“Loneliness and a dangerous world like the one we’re in add up to a challenging combination,” says Aboujaoude, whose books include Virtually You: The Dangerous Powers of the E-Personality. “They produce a sense of vulnerability and can make people feel they lack a safety net or lifeline. If not recognized and addressed, they can also contribute to depression and other negative mood states.”
A 2018 survey from health services company Cigna found that nearly half of Americans report sometimes or always feeling alone or left out, though social media use on its own is not a predictor of loneliness levels. The researchers evaluated 20,000 subjects 18 or older using the well-established UCLA Loneliness Scale, a 20-item questionnaire developed to assess subjective feelings of loneliness and social isolation.
“The eternal quest of the individual human being is to shatter his loneliness,” journalist and author Norman Cousins wrote. We are inherently social creatures, with anthropologists saying our social interactions have played a major role in our evolution as a species.
Given how excruciating loneliness can feel, it comes as no surprise that hardware and software that promise instant connection hold such broad allure.
“They’re intent on selling us cures for loneliness,” Fernandez says of companies marketing eternal connectivity. “That’s what social media is partly about, a way of commodifying and pathologizing loneliness and offering us a cure. If there is an epidemic of loneliness, it goes hand in hand with the imperatives of capitalism.”
He calls it the “loneliness industry.”
Dan Schawbel wrote Back to Human: How Great Leaders Create Leaders Create Connection in the Age of Isolation and advises workplaces on current trends as managing partner of the firm Market Intelligence.
He agrees that tech has a huge stake in making devices, apps and services that feel impossible to put down. But we aren’t defenseless in the face of digital wiles, he stresses.
“It’s our fault and technology’s fault,” he says. “Big technology companies are designing their devices to be addictive because that’s their business model … but we are also guilty because you can put technology down, you can unplug. It is a choice.”
Tech and personality, a history
Technology shaped emotions and habits long before Instagram likes and Twitter retweets.
When mirrors became affordable in the late 19th century, for example, they “made people think about how they looked to others much more than they had before,” historian Matt notes. Photography, similarly, expanded portraits beyond the realm of the wealthy, democratizing people’s ability to present themselves in images, and simultaneously ratcheting up their levels of self-scrutiny.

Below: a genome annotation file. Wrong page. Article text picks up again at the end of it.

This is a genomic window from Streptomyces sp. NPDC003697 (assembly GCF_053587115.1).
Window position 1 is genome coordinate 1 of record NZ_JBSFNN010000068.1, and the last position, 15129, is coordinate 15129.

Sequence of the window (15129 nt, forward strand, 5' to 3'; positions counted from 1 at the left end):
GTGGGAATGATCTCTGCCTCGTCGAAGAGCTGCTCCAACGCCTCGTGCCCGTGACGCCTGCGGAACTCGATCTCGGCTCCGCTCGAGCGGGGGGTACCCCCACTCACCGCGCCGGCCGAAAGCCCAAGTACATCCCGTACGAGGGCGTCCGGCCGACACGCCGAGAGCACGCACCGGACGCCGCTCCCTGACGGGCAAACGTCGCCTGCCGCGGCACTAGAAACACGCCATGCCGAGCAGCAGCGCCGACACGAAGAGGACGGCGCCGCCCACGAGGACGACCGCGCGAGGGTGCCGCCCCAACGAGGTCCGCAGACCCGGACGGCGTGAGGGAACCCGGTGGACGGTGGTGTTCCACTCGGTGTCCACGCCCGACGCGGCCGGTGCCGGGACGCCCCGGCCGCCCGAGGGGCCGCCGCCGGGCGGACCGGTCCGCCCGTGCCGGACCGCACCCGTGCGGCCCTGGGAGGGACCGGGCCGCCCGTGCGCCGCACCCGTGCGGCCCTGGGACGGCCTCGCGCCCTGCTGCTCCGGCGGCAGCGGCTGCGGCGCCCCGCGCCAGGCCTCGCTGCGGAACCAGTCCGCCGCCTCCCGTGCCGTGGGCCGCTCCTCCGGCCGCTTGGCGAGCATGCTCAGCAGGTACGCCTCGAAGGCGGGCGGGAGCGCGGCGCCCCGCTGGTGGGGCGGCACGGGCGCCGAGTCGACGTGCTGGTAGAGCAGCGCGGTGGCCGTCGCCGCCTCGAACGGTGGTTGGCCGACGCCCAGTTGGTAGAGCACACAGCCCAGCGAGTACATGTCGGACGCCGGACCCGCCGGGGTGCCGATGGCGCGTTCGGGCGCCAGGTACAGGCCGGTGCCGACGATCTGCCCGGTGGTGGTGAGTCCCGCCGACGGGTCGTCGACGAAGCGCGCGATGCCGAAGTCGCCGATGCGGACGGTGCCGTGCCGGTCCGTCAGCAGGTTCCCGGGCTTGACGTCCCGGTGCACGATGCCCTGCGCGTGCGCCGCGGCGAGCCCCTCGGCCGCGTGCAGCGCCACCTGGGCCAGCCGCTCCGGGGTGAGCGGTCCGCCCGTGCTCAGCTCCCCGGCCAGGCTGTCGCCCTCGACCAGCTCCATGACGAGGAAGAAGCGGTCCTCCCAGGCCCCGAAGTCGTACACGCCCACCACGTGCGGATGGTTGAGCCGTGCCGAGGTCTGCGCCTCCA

Then the 1920s and 1930s brought a technology that could suddenly fill the silence with the turn of a knob: the radio. It was harder to feel alone with the family gathered in the living room sharing in Orson Welles’ familiar “mighty Wurlitzer of a voice,” as one critic called it.
We’re used to inviting YouTubers into our homes, but back then, “this idea that you could have companions in your home piped in from elsewhere was something to marvel at,” Matt says. It also bred an intolerance of aloneness, she says, like the one many attribute to smartphones and the internet.
Look no further than the constant parade of Zoom activities that fill our lives during lockdown to see that aloneness is a state many would much prefer to avoid.
“But nothing makes a room feel emptier than wanting someone in it,” poet Calla Quinn wrote.
The Cigna study found that people who engage in frequent meaningful in-person interactions have lower loneliness scores and report better health than those who rarely interact with others face to face. Researchers who study loneliness say technology can help establish and enhance meaningful connections. But it can’t replace them.
Schawbel cites research from Oxford University that found out of 150 Facebook friends, you can truly count on only four, on average, when you need a real friend. The kind who picks you up from the hospital after a procedure, helps you pack on moving day and listens to you dissect your breakup for the 16th time because you need to process it just once more, promise.
“If we know through all these studies that the root of happiness is relationships,” he asks, “why are we letting technology deceive us into thinking we have more than we have?”
Enter Zoom fatigue, the much-discussed condition du jour, which could end up being a harbinger of a renewed reach for connections beyond Facebook birthday messages.
“What we’ve learned from coronavirus is the more we use technology, the more we actually want to be in person connecting to other people,” he says. “It’s pushing us to be more human.”